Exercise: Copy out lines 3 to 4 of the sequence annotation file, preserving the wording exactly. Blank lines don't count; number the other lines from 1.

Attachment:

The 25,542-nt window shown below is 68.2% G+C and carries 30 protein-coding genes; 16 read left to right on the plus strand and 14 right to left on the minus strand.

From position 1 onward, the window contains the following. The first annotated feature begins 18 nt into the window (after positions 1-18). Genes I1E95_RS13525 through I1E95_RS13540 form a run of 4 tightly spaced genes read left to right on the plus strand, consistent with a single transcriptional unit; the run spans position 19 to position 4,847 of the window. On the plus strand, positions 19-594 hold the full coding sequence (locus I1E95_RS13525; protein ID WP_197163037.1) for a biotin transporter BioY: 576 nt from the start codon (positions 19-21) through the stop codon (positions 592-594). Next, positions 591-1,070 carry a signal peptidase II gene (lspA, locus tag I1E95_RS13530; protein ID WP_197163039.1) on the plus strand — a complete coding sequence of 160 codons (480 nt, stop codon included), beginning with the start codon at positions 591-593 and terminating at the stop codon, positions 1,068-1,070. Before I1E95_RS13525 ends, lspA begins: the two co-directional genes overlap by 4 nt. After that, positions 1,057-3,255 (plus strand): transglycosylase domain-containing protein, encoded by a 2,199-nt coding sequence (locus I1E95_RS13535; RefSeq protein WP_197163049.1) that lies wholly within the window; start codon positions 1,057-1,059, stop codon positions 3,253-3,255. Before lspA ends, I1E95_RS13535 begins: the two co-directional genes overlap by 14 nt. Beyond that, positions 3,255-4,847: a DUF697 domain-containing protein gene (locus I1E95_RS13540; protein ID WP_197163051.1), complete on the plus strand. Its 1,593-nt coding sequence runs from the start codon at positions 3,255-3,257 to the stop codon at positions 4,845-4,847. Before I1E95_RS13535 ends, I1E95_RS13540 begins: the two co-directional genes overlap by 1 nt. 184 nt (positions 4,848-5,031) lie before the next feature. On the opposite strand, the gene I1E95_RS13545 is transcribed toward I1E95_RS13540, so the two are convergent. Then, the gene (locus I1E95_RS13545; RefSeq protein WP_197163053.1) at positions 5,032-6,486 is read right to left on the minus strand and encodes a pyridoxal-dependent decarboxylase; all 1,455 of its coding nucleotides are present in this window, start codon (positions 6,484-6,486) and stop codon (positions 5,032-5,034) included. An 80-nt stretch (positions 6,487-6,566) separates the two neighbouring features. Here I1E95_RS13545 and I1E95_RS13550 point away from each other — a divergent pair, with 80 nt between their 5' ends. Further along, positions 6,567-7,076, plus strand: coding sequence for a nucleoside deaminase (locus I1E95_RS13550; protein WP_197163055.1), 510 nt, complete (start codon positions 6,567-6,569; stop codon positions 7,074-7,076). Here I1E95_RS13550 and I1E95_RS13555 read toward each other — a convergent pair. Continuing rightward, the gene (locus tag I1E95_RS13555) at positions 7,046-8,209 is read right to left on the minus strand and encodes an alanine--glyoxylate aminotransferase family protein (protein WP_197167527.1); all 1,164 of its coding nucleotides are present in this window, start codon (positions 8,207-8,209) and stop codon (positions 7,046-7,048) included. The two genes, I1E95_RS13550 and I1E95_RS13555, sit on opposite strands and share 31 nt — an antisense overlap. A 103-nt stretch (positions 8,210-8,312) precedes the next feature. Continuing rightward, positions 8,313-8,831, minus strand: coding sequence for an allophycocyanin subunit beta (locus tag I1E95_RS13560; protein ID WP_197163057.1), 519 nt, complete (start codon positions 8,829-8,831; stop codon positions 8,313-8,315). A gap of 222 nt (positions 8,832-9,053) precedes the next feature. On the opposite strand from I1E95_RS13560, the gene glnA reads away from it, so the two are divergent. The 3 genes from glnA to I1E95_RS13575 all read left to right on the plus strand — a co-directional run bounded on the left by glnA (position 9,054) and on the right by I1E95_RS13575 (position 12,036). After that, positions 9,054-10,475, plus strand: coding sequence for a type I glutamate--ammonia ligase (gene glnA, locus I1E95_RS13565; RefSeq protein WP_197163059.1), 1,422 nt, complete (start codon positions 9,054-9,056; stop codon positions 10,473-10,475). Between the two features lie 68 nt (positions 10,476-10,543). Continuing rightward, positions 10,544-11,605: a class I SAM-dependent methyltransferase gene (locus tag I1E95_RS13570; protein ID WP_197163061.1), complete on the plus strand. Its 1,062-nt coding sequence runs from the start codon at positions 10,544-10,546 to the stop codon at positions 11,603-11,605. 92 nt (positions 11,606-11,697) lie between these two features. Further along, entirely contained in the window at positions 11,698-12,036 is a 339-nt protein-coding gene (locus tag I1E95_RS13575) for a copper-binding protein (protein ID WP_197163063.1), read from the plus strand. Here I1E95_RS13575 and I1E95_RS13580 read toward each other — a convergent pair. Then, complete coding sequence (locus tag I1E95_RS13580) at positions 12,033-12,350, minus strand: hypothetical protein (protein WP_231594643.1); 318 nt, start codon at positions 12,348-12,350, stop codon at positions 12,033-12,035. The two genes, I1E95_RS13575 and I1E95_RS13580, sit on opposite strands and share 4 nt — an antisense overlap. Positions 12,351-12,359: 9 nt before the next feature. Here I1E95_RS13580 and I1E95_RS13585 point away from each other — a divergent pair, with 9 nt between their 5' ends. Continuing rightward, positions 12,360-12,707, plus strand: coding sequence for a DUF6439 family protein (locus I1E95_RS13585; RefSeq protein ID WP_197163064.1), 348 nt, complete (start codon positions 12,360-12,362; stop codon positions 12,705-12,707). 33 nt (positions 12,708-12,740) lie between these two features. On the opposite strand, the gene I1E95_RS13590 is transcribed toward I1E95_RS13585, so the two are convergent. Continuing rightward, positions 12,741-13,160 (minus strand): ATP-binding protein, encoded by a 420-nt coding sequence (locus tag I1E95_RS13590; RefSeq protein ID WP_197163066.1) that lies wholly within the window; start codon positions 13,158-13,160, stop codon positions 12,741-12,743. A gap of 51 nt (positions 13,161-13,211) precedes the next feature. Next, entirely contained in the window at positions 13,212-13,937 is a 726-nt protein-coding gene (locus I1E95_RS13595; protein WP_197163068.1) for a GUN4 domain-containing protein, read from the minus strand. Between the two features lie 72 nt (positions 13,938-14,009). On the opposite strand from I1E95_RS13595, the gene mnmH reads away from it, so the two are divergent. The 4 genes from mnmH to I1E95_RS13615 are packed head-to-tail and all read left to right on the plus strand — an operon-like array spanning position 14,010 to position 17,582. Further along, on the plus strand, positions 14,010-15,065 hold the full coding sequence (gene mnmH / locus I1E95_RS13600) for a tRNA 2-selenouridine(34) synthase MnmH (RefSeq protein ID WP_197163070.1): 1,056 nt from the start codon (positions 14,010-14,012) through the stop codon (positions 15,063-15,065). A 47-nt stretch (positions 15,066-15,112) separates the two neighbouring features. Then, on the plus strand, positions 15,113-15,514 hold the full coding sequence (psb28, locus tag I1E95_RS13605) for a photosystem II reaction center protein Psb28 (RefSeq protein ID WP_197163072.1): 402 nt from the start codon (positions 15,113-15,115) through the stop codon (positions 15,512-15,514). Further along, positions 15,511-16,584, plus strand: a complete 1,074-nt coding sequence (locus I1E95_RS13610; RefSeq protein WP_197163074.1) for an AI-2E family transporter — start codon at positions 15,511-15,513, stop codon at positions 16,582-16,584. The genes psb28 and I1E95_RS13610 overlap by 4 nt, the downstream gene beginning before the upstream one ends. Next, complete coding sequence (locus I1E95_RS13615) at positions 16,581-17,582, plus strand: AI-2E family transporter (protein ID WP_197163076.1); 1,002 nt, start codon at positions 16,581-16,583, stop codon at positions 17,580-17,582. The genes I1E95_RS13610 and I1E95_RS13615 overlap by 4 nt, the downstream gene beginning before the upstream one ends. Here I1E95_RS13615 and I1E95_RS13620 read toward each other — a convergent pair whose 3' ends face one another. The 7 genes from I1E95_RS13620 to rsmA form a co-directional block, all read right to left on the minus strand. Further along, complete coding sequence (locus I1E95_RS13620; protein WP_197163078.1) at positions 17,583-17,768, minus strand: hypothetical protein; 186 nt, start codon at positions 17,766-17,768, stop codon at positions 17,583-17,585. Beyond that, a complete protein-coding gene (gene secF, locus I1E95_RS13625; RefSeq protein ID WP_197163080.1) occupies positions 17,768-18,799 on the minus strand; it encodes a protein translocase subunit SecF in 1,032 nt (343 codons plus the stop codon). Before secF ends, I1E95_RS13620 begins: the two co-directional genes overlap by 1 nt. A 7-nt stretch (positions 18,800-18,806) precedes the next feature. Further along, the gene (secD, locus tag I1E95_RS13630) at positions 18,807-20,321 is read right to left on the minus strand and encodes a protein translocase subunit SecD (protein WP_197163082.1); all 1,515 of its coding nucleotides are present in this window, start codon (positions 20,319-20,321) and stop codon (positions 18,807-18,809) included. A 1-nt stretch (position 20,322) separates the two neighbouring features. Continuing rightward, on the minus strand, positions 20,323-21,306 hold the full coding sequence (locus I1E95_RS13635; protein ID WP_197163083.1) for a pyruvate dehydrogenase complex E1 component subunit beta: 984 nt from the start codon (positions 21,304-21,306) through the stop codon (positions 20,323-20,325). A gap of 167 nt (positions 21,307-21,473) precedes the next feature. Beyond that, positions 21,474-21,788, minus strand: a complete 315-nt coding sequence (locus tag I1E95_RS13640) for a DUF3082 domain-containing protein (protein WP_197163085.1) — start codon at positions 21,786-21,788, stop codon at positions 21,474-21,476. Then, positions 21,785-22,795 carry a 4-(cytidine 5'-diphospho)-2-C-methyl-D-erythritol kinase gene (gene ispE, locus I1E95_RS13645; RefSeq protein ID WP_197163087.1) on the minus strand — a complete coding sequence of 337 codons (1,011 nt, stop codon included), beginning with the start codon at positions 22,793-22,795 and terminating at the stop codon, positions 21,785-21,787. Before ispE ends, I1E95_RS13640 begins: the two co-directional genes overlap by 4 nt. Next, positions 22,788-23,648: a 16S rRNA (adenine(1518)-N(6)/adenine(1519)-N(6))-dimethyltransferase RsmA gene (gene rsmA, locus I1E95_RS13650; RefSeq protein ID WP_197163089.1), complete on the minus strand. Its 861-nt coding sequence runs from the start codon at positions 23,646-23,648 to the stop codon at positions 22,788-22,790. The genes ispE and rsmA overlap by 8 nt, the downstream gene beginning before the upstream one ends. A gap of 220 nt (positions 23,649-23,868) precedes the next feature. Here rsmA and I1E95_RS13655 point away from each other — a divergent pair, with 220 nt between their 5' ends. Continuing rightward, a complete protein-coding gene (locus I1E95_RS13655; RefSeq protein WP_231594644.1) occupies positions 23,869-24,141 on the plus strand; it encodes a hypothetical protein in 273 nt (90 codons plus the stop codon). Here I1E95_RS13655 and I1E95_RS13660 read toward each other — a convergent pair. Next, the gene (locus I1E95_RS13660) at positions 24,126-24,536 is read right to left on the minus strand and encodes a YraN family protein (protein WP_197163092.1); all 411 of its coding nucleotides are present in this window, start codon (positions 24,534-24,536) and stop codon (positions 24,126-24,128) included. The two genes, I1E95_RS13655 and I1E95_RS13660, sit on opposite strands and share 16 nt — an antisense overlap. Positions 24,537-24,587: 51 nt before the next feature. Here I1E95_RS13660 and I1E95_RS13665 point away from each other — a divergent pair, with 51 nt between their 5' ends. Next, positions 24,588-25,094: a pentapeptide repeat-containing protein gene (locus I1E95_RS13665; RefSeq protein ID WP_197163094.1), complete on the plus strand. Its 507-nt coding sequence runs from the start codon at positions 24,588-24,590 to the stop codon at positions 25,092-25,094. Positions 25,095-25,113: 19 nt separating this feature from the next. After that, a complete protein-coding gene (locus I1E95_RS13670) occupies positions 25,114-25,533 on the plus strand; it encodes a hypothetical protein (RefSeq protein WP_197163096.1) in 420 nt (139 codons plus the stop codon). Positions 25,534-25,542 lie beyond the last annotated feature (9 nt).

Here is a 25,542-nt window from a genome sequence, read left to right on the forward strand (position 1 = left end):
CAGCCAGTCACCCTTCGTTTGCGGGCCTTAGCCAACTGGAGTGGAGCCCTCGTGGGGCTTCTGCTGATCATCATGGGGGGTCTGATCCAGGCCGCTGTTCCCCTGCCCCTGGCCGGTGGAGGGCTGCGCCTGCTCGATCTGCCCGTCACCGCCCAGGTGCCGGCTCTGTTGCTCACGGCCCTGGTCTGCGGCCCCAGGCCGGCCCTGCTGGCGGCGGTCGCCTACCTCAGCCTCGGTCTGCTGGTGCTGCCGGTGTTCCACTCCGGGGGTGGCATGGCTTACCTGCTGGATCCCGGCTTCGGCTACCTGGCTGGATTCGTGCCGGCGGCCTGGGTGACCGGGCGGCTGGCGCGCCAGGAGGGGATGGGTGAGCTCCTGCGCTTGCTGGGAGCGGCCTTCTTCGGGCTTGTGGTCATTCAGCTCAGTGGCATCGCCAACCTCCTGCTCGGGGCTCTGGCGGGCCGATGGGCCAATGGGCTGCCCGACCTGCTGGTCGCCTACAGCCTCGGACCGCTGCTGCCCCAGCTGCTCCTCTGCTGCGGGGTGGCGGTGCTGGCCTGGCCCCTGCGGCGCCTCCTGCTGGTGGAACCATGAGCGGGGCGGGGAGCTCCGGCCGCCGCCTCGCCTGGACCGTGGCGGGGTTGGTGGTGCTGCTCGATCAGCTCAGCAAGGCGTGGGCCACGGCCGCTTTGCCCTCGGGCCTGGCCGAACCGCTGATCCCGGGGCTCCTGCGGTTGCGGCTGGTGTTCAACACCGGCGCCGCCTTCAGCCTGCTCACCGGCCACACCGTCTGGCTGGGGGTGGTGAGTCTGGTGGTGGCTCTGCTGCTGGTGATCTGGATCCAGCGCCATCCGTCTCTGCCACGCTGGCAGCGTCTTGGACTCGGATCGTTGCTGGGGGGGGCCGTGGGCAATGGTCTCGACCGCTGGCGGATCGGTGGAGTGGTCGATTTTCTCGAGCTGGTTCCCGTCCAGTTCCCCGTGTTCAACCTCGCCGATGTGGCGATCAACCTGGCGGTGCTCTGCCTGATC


Here is a 25,542-nt window from a genome sequence, read left to right on the forward strand (position 1 = left end):
CAGCCAGTCACCCTTCGTTTGCGGGCCTTAGCCAACTGGAGTGGAGCCCTCGTGGGGCTTCTGCTGATCATCATGGGGGGTCTGATCCAGGCCGCTGTTCCCCTGCCCCTGGCCGGTGGAGGGCTGCGCCTGCTCGATCTGCCCGTCACCGCCCAGGTGCCGGCTCTGTTGCTCACGGCCCTGGTCTGCGGCCCCAGGCCGGCCCTGCTGGCGGCGGTCGCCTACCTCAGCCTCGGTCTGCTGGTGCTGCCGGTGTTCCACTCCGGGGGTGGCATGGCTTACCTGCTGGATCCCGGCTTCGGCTACCTGGCTGGATTCGTGCCGGCGGCCTGGGTGACCGGGCGGCTGGCGCGCCAGGAGGGGATGGGTGAGCTCCTGCGCTTGCTGGGAGCGGCCTTCTTCGGGCTTGTGGTCATTCAGCTCAGTGGCATCGCCAACCTCCTGCTCGGGGCTCTGGCGGGCCGATGGGCCAATGGGCTGCCCGACCTGCTGGTCGCCTACAGCCTCGGACCGCTGCTGCCCCAGCTGCTCCTCTGCTGCGGGGTGGCGGTGCTGGCCTGGCCCCTGCGGCGCCTCCTGCTGGTGGAACCATGAGCGGGGCGGGGAGCTCCGGCCGCCGCCTCGCCTGGACCGTGGCGGGGTTGGTGGTGCTGCTCGATCAGCTCAGCAAGGCGTGGGCCACGGCCGCTTTGCCCTCGGGCCTGGCCGAACCGCTGATCCCGGGGCTCCTGCGGTTGCGGCTGGTGTTCAACACCGGCGCCGCCTTCAGCCTGCTCACCGGCCACACCGTCTGGCTGGGGGTGGTGAGTCTGGTGGTGGCTCTGCTGCTGGTGATCTGGATCCAGCGCCATCCGTCTCTGCCACGCTGGCAGCGTCTTGGACTCGGATCGTTGCTGGGGGGGGCCGTGGGCAATGGTCTCGACCGCTGGCGGATCGGTGGAGTGGTCGATTTTCTCGAGCTGGTTCCCGTCCAGTTCCCCGTGTTCAACCTCGCCGATGTGGCGATCAACCTGGCGGTGCTCTGCCTGATC